The 2010 State New Economy Index

68 Pages Posted: 18 Nov 2010 Last revised: 1 Dec 2017

See all articles by Robert D. Atkinson

Robert D. Atkinson

Information Technology and Innovation Foundation

Scott M. Andes

Information Technology and Innovation Foundation

Date Written: November 1, 2010

Abstract

This report builds on four earlier State New Economy Indexes published in 1999, 2002, 2007, and 2008. The purpose of the State New Economy Index is to measure the economic structure of states. Unlike some reports, which assess state economic performance or state economic policies, this report focuses more narrowly on a simple question: To what degree does the structure of state economies match the ideal structure of the New Economy? For example, we know that a defining characteristic of the New Economy is that it is global. Therefore, the Index uses a number of variables to assess how globally linked a state’s economy is.

Lack of available data compromises use of many factors appropriate for measuring New Economy structure. Going forward, the federal government can and should play a much more active role in defining variables that should be measured at the state level and collecting the data to better measure them.

Overall, the report uses twenty-six indicators, divided into five categories that best capture what is new about the New Economy: knowledge jobs, globalization, economic dynamism, transformation to a digital economy, and technological innovation capacity.

Like the 2002, 2007, and 2008 Indexes, this report controls for a state’s industry-sector mix when considering variables that measure company behavior (R&D, exports, patents, manufacturing value-added). Holding the industry mix constant is important because some industries by their nature export, patent, spend more on R&D, or have higher value added than others do. For example, without controlling for industry mix, Washington State would score very high in manufacturing exports because the aviation sector (i.e., Boeing) is so large, and exports are a large share of that industry’s output. Accounting for a state’s industrial composition presents a more accurate measure of the degree to which companies in a state, irrespective of the industry they are in, export, invest in R&D, or patent.13 Similarly, manufacturing value-added is measured on a sector-bysector basis, ensuring that a state’s companies are compared to the nationwide performance of firms in the same industry.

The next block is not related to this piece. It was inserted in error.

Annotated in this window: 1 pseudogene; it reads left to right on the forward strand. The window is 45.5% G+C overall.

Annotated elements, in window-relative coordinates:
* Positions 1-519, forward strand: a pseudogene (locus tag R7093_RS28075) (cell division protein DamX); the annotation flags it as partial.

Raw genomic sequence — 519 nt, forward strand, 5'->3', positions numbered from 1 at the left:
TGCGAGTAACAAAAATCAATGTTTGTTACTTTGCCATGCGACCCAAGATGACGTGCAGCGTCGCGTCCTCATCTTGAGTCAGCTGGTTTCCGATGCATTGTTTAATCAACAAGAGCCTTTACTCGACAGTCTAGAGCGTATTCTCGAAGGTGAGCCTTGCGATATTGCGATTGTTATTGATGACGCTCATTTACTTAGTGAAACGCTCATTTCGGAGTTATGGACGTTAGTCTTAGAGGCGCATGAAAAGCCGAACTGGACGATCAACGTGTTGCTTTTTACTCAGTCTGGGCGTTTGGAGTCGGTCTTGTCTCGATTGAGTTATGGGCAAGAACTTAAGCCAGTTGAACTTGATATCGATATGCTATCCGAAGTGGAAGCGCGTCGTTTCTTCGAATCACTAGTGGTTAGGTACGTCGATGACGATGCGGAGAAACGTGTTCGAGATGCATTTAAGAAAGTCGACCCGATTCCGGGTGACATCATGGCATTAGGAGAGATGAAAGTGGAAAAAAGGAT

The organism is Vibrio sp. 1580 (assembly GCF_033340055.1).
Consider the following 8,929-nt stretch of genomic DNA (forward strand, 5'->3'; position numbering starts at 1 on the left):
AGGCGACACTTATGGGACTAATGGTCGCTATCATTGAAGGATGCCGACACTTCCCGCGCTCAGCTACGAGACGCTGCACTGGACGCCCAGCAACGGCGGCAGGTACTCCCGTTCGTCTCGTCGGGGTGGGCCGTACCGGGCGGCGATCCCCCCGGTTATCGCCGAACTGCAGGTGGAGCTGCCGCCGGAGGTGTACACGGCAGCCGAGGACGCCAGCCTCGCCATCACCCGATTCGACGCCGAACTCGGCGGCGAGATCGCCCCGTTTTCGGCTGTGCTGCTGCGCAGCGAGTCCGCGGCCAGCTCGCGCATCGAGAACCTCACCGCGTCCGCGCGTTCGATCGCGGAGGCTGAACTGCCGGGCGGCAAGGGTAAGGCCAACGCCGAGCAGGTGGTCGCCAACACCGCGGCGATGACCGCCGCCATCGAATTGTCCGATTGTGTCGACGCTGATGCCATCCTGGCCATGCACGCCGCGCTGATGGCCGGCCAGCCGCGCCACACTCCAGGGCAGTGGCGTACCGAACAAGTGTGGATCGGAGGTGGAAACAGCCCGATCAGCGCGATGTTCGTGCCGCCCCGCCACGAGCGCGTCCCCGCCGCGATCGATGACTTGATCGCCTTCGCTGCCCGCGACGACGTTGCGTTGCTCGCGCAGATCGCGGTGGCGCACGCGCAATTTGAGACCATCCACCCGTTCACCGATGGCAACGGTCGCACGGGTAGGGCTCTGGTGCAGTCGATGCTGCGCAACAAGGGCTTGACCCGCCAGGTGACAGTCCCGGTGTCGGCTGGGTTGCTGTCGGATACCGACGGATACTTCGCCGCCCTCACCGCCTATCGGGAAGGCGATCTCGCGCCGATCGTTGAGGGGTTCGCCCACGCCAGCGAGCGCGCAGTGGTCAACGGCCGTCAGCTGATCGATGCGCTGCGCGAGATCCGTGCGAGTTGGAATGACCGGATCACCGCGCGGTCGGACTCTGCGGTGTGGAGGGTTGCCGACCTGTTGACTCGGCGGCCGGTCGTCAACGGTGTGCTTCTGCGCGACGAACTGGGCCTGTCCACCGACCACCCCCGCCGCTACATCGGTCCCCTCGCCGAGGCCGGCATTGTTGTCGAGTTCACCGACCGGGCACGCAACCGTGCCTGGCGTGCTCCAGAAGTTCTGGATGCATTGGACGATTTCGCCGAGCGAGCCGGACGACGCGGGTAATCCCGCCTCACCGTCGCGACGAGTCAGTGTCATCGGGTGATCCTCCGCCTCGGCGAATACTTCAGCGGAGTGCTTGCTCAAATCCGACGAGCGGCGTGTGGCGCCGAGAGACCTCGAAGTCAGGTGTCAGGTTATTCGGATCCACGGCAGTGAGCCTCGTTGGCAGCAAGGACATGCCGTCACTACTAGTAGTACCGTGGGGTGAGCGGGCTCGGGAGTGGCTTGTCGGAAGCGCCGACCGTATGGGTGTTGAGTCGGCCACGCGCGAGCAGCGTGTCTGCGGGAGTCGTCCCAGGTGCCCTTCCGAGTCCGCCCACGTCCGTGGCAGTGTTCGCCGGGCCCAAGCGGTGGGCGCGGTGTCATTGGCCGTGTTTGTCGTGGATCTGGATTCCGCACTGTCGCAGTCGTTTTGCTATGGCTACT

Because the 1999, 2002, 2007, 2008, and 2010 reports use slightly different indicators and methodologies, the total scores are not necessarily comparable. Therefore, a state’s movement to a higher or lower overall rank between reports does not necessarily reflect changes in its economy.

Keywords: state new economy index, new economy, transformation, economic, index, innovation, globalization

Suggested Citation

Atkinson, Robert D. and Andes, Scott M., The 2010 State New Economy Index (November 1, 2010). Available at SSRN: https://ssrn.com/abstract=1710084 or http://dx.doi.org/10.2139/ssrn.1710084

Robert D. Atkinson (Contact Author)

Information Technology and Innovation Foundation ( email )

1101 K Street N.W.
Suite 610
Washington, DC 20005
United States

Scott M. Andes

Information Technology and Innovation Foundation ( email )

1101 K Street N.W.
Suite 610
Washington, DC 20005
United States

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